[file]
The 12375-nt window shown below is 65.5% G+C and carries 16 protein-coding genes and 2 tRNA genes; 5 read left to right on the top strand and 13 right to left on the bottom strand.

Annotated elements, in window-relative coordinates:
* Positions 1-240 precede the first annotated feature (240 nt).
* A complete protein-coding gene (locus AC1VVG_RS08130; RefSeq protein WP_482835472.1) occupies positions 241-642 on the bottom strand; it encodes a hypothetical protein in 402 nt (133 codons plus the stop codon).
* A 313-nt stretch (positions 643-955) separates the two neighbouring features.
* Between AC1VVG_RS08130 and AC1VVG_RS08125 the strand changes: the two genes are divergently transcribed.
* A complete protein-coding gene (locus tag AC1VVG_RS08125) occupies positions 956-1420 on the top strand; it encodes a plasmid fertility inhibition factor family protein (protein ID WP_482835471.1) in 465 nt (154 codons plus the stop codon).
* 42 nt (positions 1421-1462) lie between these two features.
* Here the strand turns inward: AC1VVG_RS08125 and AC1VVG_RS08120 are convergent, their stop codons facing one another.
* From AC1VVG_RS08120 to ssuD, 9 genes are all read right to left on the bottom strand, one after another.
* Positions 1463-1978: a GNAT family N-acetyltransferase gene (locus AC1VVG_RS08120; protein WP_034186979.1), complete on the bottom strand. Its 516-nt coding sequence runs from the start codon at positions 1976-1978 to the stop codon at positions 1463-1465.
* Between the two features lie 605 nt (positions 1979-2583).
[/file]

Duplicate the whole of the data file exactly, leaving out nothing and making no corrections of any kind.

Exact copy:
The 12375-nt window shown below is 65.5% G+C and carries 16 protein-coding genes and 2 tRNA genes; 5 read left to right on the top strand and 13 right to left on the bottom strand.

Annotated elements, in window-relative coordinates:
* Positions 1-240 precede the first annotated feature (240 nt).
* A complete protein-coding gene (locus AC1VVG_RS08130; RefSeq protein WP_482835472.1) occupies positions 241-642 on the bottom strand; it encodes a hypothetical protein in 402 nt (133 codons plus the stop codon).
* A 313-nt stretch (positions 643-955) separates the two neighbouring features.
* Between AC1VVG_RS08130 and AC1VVG_RS08125 the strand changes: the two genes are divergently transcribed.
* A complete protein-coding gene (locus tag AC1VVG_RS08125) occupies positions 956-1420 on the top strand; it encodes a plasmid fertility inhibition factor family protein (protein ID WP_482835471.1) in 465 nt (154 codons plus the stop codon).
* 42 nt (positions 1421-1462) lie between these two features.
* Here the strand turns inward: AC1VVG_RS08125 and AC1VVG_RS08120 are convergent, their stop codons facing one another.
* From AC1VVG_RS08120 to ssuD, 9 genes are all read right to left on the bottom strand, one after another.
* Positions 1463-1978: a GNAT family N-acetyltransferase gene (locus AC1VVG_RS08120; protein WP_034186979.1), complete on the bottom strand. Its 516-nt coding sequence runs from the start codon at positions 1976-1978 to the stop codon at positions 1463-1465.
* Between the two features lie 605 nt (positions 1979-2583).